The tank is a 40g Breeder--36" x 18" x ~12"H. 84-86F. Light is sunlight through a "cracked" Blind and (currently) 2 x 20w SCF in spot-type shop lights. No C02/Excel. Flourite. xP1. Air pump and Airstone. There is currently duckweed (hoping the Comets will eat it) and floating Corkbark (which is permanent).

I just added 1 Leopard Sword and 4 small Compacta Swords with seachem Tabs (from another super-low-light setup), so I will see how they do. Once settled in, they should be well-rooted and "Flexible".

Any other ideas?

Pix below are at night with lights out, but ambient lights and Flash on, and the smear of duckweed is caused by a lower water level while drip-acclimating some Food (fish).









TIA
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Old 09-07-2006, 05:12 PM   #2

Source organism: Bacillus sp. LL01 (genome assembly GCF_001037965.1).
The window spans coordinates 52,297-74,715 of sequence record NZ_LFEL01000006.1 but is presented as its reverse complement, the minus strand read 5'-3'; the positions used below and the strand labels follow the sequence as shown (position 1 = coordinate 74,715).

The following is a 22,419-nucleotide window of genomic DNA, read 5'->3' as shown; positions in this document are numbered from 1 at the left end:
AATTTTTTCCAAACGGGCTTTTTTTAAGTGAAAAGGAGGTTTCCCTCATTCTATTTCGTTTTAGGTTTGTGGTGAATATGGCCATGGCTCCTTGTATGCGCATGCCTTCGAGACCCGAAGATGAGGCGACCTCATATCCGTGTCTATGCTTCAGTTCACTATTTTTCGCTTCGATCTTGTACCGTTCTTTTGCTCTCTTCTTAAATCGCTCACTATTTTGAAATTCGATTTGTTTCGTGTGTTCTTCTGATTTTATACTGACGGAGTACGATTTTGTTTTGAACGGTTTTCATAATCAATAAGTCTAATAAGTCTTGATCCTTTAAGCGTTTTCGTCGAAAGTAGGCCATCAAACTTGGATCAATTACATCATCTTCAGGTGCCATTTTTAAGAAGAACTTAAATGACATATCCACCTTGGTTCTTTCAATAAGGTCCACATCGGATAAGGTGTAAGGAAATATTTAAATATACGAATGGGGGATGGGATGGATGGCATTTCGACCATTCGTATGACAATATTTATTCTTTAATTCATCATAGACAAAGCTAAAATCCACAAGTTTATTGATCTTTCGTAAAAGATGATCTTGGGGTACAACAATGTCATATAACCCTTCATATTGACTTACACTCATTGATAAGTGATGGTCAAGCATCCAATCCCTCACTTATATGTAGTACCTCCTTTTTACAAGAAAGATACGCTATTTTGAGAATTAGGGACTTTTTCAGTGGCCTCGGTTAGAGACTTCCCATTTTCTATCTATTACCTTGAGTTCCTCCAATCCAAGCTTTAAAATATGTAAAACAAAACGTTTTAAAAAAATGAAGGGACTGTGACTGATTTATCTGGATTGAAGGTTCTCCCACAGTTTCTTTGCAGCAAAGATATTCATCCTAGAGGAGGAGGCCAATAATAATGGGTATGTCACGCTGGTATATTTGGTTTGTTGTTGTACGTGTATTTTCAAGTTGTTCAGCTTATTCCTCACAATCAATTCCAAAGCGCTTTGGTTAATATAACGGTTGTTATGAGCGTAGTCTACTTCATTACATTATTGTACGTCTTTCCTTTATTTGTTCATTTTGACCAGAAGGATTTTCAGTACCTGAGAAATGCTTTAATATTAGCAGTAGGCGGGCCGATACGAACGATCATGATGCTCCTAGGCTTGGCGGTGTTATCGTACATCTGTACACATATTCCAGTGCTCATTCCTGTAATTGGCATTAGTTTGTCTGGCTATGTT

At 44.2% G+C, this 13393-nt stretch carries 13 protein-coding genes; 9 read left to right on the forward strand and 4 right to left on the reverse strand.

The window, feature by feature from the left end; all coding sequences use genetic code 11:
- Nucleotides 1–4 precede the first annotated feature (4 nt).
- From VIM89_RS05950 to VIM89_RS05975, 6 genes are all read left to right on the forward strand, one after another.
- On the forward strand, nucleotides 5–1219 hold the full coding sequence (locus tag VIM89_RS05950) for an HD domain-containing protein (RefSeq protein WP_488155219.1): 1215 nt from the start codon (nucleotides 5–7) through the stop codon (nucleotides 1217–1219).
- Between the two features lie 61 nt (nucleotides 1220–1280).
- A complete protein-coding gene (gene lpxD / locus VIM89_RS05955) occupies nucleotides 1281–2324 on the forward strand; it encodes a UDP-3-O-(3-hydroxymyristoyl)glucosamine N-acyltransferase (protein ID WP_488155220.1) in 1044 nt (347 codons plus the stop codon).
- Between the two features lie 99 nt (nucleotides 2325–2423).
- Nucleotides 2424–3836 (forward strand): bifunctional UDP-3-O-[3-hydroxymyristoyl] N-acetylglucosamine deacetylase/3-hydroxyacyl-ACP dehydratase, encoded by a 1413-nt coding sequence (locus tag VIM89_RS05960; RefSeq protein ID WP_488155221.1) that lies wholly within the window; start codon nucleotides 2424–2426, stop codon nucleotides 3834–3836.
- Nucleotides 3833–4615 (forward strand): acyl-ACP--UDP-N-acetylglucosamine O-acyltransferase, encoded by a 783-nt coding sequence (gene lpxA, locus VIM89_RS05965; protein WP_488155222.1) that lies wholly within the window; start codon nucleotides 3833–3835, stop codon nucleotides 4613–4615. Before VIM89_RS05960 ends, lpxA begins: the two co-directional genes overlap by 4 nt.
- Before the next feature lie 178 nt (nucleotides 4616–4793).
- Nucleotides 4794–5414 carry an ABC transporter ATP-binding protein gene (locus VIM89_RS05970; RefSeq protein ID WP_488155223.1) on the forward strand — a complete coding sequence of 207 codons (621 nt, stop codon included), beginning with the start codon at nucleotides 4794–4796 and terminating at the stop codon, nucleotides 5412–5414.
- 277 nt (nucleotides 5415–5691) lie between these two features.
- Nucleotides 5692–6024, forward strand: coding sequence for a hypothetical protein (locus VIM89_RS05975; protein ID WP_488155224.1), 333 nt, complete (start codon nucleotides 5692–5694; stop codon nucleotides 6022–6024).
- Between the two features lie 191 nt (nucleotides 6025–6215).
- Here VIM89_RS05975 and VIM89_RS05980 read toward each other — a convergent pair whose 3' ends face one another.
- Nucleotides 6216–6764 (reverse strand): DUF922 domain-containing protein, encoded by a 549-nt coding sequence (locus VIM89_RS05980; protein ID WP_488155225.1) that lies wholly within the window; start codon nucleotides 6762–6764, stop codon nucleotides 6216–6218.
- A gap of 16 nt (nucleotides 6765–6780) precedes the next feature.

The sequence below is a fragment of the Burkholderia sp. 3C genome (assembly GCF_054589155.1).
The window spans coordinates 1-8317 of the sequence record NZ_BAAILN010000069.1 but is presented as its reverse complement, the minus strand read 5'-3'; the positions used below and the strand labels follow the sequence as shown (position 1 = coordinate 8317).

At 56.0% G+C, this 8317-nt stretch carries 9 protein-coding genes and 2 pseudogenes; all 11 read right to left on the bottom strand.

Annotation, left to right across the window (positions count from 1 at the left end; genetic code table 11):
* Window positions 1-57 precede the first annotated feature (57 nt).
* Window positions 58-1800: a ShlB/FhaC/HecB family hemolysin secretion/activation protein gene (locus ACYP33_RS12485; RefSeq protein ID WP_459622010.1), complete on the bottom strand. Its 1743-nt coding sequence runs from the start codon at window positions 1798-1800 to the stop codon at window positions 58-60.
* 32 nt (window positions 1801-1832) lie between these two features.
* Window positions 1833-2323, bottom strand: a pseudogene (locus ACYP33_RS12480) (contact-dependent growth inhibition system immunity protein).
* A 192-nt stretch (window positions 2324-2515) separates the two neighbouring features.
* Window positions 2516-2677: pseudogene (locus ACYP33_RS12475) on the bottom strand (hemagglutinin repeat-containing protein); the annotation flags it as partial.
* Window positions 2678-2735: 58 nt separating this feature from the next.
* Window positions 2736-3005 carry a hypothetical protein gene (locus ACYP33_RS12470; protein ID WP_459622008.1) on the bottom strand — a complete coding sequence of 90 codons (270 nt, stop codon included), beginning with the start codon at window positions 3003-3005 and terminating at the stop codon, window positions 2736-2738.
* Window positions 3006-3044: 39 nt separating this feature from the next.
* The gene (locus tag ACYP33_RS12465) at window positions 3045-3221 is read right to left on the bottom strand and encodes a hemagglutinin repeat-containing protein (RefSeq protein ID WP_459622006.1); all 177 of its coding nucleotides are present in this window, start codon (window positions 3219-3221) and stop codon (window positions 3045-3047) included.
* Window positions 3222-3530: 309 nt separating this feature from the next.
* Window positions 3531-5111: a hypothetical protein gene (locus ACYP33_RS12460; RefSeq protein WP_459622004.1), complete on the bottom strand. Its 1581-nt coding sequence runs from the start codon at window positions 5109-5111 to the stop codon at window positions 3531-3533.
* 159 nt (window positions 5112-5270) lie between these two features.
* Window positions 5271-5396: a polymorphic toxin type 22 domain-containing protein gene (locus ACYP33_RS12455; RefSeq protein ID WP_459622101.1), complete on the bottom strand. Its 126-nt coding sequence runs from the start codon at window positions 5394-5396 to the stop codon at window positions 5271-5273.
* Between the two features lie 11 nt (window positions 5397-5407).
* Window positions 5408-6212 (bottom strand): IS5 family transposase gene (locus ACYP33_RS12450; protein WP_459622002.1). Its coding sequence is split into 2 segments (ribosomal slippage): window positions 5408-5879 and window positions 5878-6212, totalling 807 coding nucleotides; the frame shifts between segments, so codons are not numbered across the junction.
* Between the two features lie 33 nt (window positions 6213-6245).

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i've found the plant bulbs from walmart to be pretty hardy and when fully grown develop pretty good roots. they cost about $3-4 for a packet... usually a 3-5 bulbs with a pretty good success rate. (not all will develop)
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Old 09-07-2006, 05:18 PM   #3
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I would consider Java Fern... attach them to rocks/wood, possibly grow them out in a different tank (more light) then move them. Very simple aquascaping...
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Old 09-07-2006, 05:28 PM   #4